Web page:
We are living through unprecedented times right now. The global health crisis has all of us on edge and millions of us unemployed. Thankfully, our government has a system to help those of us struggling to pay the bills and support our families – unemployment assistance. 

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In Ordinary Times 

In a typical economy, the federal and state unemployment insurance program (UI) is meant to temporarily replace a portion of wages for workers who have been laid off, as long as they are looking and available for work. 

Ordinarily (depending upon the state where you live), the program provides up to 26 weeks of benefits to unemployed workers and, on average, replaces half of a workers’ previous wages. Because more workers lose their jobs during economic downturns, this program also provides needed economic stimulus that helps mitigate the severity of recessions. (Brookings

In Unprecedented Times Such as These

In times such as this world-altering pandemic, things in regard to unemployment have been drastically different. The Coronavirus Aid, Relief, and Economic Security (CARES) Act, enacted in March 2020, expanded the unemployment insurance system to provide relief to those who are out of work. These benefits, which included an extra $600 of weekly stimulus added to the unemployment check, ran out on July 31, 2020. The legislature worked to reinstate benefits for those who continue to find themselves out of work as well as businesses that have been severely impacted by this economic downturn.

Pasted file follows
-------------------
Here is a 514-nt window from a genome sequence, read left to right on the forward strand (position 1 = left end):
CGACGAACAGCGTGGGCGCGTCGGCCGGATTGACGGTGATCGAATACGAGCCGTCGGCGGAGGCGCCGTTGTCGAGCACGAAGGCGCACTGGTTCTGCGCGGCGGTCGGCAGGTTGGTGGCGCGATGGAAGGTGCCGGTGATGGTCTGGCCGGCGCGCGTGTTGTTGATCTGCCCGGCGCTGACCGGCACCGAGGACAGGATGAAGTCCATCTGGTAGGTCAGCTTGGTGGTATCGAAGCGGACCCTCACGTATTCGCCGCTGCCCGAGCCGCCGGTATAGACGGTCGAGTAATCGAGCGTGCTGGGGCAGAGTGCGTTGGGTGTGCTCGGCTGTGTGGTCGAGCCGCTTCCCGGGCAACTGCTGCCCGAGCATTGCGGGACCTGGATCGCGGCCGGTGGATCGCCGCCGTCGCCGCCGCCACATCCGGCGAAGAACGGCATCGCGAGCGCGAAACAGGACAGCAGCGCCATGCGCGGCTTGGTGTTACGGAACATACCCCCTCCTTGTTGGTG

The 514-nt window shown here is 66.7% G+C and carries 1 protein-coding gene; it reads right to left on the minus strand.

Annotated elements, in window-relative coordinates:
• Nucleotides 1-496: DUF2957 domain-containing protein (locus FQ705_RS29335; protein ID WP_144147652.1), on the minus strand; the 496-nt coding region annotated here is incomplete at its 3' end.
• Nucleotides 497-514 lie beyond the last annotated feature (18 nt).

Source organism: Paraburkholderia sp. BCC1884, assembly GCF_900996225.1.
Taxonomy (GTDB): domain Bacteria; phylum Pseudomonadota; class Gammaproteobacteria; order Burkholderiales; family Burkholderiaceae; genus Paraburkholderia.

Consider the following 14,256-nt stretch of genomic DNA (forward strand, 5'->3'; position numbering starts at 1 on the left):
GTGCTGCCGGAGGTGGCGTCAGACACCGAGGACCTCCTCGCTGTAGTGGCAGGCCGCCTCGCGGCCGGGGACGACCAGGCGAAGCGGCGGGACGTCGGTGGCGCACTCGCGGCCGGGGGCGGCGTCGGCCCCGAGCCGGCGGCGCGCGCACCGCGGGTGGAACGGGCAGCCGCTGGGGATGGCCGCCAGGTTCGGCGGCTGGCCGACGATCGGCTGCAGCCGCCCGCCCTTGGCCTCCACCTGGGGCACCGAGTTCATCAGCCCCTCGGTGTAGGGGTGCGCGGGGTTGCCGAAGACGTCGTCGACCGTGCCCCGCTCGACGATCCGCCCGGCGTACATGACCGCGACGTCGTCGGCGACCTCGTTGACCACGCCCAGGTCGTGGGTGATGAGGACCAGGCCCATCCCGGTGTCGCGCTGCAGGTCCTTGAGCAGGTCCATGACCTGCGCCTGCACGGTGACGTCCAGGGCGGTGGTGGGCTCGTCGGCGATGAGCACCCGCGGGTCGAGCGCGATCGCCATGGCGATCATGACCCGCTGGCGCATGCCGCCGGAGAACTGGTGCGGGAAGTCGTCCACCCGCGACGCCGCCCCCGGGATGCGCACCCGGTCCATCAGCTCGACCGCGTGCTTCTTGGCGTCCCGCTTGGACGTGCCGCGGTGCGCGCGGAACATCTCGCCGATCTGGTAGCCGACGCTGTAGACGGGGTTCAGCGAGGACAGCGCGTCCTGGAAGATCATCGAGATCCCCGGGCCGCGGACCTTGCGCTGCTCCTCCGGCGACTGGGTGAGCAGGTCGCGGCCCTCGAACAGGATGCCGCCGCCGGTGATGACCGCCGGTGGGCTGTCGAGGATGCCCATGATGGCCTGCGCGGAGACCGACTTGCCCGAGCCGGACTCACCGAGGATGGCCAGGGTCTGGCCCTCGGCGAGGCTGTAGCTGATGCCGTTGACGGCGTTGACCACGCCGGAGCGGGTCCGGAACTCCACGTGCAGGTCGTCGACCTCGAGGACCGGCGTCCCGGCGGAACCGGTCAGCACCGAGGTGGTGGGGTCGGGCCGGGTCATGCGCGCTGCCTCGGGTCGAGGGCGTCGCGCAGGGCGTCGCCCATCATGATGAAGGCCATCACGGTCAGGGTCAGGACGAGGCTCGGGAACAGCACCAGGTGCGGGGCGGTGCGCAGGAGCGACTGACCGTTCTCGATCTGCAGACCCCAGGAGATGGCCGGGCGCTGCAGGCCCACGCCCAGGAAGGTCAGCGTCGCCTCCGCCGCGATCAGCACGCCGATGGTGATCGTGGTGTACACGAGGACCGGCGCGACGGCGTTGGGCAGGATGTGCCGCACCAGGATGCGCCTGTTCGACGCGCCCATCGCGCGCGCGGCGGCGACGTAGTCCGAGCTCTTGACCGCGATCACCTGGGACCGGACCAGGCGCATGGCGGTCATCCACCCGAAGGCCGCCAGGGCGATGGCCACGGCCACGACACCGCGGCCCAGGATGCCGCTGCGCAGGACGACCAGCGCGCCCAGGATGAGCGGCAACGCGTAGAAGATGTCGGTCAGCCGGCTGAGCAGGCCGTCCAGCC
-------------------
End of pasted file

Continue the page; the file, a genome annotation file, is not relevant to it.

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Applying for Unemployment 

While you may feel alone in this situation, believe us…  you are not. Millions of Americans are finding themselves having to choose between paying rent and buying food for their family. Not a place anyone wants to be in at any stage of their lives. Applying for unemployment is a way to help you stay afloat during this historic time. 

In the state of Massachusetts you can apply online for unemployment. Check out our link here to get yourself started. 

To complete the application and qualify for unemployment, you need to provide personal information including your Social Security number, birth date, home address, email address (optional), and phone number.

You will also need information about your employment history from the last 15 months, including: employer’s names, addresses and phone numbers. You will need to give reasons for why you left those positions including work start and end dates. You will also need to give the most recent recall date and return date if you were furloughed. 

For more resources on the current state of unemployment and what the most recent news is regarding coverage and amount of UI payouts, check out our resources pages at North Shore Career Center and MassHire North Shore